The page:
Team V Architectuur built on that design and enhanced the quality to create an extension that is contemporary but takes into account the historical significance of the monument at the same time: another prerequisite that Team V Architectuur had to meet. 


“Because the façade of the two new wings is made entirely of glass, the inside and the outside blend into each other almost seamlessly. We wanted to emphasise that by literally extending the outdoor paving indoors. Because the architecture itself is so strong, we also wanted to use a material that would add smallness of scale and ‘personality’.


For these areas, we chose a clay paver which has a pleasant human dimension in terms of its size and proportions. Because this small format makes people feel comfortable, the brick emphasises the fact that this building is intended to be used by people and not just to make a powerful design statement,” explains Sanne Schenk of TANK.


“The reason we chose the yellow colour was 'to bring the sun inside'. The yellowish colour gives both the conservatory and the terrace a warm, positive feel that makes people want to spend time there.


The colour fits in perfectly with the grey of the concrete columns and floor in the centre of the space.”  

Hotel Arena

TANK as Interior Architects

Hotel Arena has been a well-known establishment in the Amsterdam hotel-world for years. Care was taken to preserve the authentic architecture and monumental elements in the 5-meter high rooms too, while adding contemporary design. The interplay of the lighting with the shades of white chosen for the new interiors creates an especially intimate mood. Black glass walls separate the hotel room from its bathroom, adding a very modern element to the design. The same contrast can be found entering the totally bright hotel room after walking down the all-black and intimately lit hallway.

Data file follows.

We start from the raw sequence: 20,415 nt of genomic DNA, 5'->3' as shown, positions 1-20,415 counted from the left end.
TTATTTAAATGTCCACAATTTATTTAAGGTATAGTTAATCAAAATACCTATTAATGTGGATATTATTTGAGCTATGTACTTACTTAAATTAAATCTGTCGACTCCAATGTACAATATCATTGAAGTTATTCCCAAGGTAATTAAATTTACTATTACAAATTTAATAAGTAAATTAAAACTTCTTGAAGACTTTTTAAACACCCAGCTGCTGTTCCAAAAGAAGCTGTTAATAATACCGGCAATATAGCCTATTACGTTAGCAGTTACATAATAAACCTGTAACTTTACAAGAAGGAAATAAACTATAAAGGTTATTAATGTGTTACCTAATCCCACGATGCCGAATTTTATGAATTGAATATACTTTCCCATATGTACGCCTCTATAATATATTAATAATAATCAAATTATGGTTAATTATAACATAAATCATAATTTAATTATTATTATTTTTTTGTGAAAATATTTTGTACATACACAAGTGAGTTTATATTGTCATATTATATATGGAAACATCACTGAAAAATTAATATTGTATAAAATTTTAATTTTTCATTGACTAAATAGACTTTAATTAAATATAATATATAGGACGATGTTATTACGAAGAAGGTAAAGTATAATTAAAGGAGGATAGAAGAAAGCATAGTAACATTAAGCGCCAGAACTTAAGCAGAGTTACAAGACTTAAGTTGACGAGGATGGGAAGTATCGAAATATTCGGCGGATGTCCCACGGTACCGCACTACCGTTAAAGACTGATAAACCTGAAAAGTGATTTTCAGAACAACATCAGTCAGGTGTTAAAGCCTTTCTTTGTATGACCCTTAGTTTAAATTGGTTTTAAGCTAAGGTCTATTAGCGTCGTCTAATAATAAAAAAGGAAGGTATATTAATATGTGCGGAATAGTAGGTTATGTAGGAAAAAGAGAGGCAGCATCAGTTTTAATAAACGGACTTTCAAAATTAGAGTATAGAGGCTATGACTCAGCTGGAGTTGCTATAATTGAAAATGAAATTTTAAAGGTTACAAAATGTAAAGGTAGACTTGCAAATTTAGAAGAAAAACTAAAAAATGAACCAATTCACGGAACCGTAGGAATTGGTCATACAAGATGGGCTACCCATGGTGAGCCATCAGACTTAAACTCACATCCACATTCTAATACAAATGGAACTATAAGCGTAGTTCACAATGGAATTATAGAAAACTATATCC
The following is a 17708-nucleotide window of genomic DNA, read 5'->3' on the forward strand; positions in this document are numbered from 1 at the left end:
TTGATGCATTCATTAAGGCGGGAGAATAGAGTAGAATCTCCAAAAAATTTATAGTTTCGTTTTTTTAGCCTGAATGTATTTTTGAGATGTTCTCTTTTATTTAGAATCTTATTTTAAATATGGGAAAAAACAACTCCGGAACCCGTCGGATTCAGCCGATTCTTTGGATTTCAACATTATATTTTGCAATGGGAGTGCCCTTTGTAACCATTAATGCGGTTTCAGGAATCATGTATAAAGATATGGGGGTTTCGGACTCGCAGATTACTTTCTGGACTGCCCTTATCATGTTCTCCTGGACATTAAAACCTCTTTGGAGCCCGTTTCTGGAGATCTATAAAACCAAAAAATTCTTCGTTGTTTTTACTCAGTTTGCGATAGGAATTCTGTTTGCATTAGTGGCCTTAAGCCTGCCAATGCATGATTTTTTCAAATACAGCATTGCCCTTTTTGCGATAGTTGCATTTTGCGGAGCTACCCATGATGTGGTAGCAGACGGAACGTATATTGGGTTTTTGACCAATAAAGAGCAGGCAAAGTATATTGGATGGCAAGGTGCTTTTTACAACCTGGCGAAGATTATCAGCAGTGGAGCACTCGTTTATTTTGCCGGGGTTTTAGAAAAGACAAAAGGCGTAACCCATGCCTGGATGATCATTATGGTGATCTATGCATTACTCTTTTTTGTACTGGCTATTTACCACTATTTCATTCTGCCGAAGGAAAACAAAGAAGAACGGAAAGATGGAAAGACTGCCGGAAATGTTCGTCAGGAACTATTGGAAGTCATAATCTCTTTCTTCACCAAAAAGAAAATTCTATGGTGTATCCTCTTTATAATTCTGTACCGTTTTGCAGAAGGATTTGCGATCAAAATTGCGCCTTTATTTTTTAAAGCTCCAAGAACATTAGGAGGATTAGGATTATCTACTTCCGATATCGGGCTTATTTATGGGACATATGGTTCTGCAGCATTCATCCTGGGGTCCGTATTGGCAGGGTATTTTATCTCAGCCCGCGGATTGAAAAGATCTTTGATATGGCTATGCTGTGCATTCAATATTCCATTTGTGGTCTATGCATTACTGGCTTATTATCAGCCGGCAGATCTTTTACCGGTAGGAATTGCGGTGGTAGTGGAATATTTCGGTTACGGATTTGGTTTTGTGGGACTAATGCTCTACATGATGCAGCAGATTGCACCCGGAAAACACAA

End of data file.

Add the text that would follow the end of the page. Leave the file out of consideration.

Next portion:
More from the Manufacturer:

Hotel Arena has been a well-known establishment in the Amsterdam hotel-world for years. The hotel has developed into a modern cultural hotel over the past 17 years. It is a lively meeting place for locals, tourists, business people and creative people. The hotel is housed in the former St. Elisabeth orphanage, designed by the architect A.C. Bleys, founded in 1890. At Hotel Arena, the commercial, artistic and cultural elements go together as stylishly as the combination of history and design. These elements can be found all through the building. Upon entrance, the two stories high lobby features 10 meters high black curtains contrasting with its monumental white marble staircase. The second monumental staircase features the exact opposite interior with its black marble stairs and tall white curtains. Care was taken to preserve the authentic architecture and monumental elements in the 5-meter high rooms too, while adding contemporary design. The interplay of the lighting with the shades of white chosen for the new interiors creates an especially intimate mood. Black glass walls separate the hotel room from its bathroom, adding a very modern element to the design. The same contrast can be found entering the totally bright hotel room after walking down the all-black and intimately lit hallway.

Project Credits
Interior Architects
Landscape Architects
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ElementBrand
BricksVANDE MOORTEL
Product Spec Sheet
Bricks